In the beginning
Topics of discussion:
Early step motors
Today’s precision position motor family has two major adherents, the step motor and the brushless permanent magnet (PM) motor. Both types have continuously evolved over the past 40 years. These two prime movers have provided many industries the muscle power for driving precision positioning systems in office automation, factory automation, instrumentation, aerospace and many other markets. While the brush dc motor stubbornly holds into many applications, the brushless PM motor has gained ascendancy over it in an ever-widening range of applications.
The past 50 years have seen step motors and servomotors alternately gain the top position in the precision motion market only to lose it to the other. The shifting market fortunes of the brush/brushless servomotor versus the step motor have been driven by various technological breakthroughs, such as the rare earth magnet, the bipolar and field effect transistor (FET), the microprocessor, and the digital signal processor. Before 1955, the ac induction servosystem using a two-phase ac motor was the paramount system for positioning applications. The step motor began its initial growth spurt in the 1960s, overtaking the brush and brushless servomotor driven systems in the early 1980s. Since then, the brushless dc and ac-driven servos have significantly expanded their market share to recapture the market lead by the mid 1990s. Today, major step motor attributes have been combined in a closed-loop, brushless ac servodrive system.
The step motor has a number of different versions — it doesn’t suffer from an identity crisis. Whereas, the synchronous PM motor has been called the brushless dc motor, brushless ac motor, ac servomotor, brushless servomotor, and other names, according to how it was being electronically driven. The range of identifying names depicts the various historical and market roots for brushless PM motors. This motor uses a permanent magnet to generate the magnetic field from the rotor. A wound field creates the stator’s magnetic field. The interaction of these two fields creates torque and speed. The step and brushless PM motors use high-performance magnets, such as samarium cobalt or neodymium iron boron, to generate the highest possible torque from a given package size.
Both motor types require electronic drives composed of power and control electronics. These drive packages provide the necessary electronic signals to drive or move both motor families in prescribed motion profiles. Different strategies are used to control the step motor and brushless PM motor. The step motor possesses an internal magnetic positioning capability when driven in an open-loop (no feedback) control strategy. The servomotor requires various measured feedback signals (commutation, current, velocity, and position) for comparison with the input signals in a closed-loop control strategy. The history of electronic drives development closely parallels motor development.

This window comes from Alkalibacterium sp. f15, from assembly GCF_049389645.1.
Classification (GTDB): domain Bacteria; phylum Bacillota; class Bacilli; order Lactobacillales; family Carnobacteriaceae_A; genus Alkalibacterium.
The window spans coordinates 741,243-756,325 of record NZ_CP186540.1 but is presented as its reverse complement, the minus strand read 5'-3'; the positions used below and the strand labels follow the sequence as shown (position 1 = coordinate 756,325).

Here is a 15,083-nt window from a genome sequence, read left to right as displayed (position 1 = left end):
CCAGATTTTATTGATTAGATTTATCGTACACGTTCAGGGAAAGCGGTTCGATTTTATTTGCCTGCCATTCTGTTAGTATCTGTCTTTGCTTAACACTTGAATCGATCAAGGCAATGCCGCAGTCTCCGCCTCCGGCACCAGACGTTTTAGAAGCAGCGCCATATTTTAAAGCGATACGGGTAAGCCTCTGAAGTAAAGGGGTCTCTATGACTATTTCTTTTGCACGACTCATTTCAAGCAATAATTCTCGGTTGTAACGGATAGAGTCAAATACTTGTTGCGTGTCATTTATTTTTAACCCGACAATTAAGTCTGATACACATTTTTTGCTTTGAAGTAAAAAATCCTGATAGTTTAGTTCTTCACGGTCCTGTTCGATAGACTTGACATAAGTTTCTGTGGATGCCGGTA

Early step motors
The first step motor, a bidirectional variable reluctance type, was developed for the British Navy in 1933. It was used as a remote position repeater for a compass and gun pointer direction indicator. The drive was crude but effective for these slow constant speed applications. The system was later adopted by the U.S. Navy during World War II. The step motor was used in a limited number of primitive digital control systems through the 1950s. The predominance of closed-loop continuous ac induction servos from 1944 to 1957 was soon overcome by the PM step motor and the availability of digital measuring devices and control logic necessary for all-digital systems.
By 1960, the PM step motor (large-angle type) had become the primary step motor in use. There were no cures for resonance or shaft velocity vibration other than stop the step motor shaft and restart the motion. The key attributes were the PM step motor’s open loop position accuracy of +5% and the non-cumulation of position error. The brush servo (closed-loop) system or small instrument ac (two-phase) servomotor system required careful stabilization of the analog feedback signals (velocity and position). It was a daunting task to close a servo loop and properly stabilize the servo motor in 1960. Typical step motor applications in 1960 included drone control readouts, railway car sorting indicators, portable weighing station indicators, and digital differential altimeters.
• The ac synchronous inductor motor
A few years previously, General Electric had developed an ac synchronous inductor motor for use in low-speed smooth motion applications. This motor was designed to operate with a 60-Hz, 115-Vac signal and generate smooth continuous motion equivalent to the movement of an analog clock’s second hand. In 1961, Snowden and Madsen of Superior Electric Co. announced a new rendition of the synchronous inductor motor which would become famous by another name, the hybrid step motor.
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Within two years hybrid step motor sales eclipsed that of ac synchronous inductor motors. The hybrid step motor drive scheme in 1961 also used a bifilar winding driving the two-phase winding halves A1, A2, B1, B2. The power supply current was in a single direction or in a unipolar excitation scheme. Unipolar-based drive circuits remained popular throughout the 1960s and 1970s.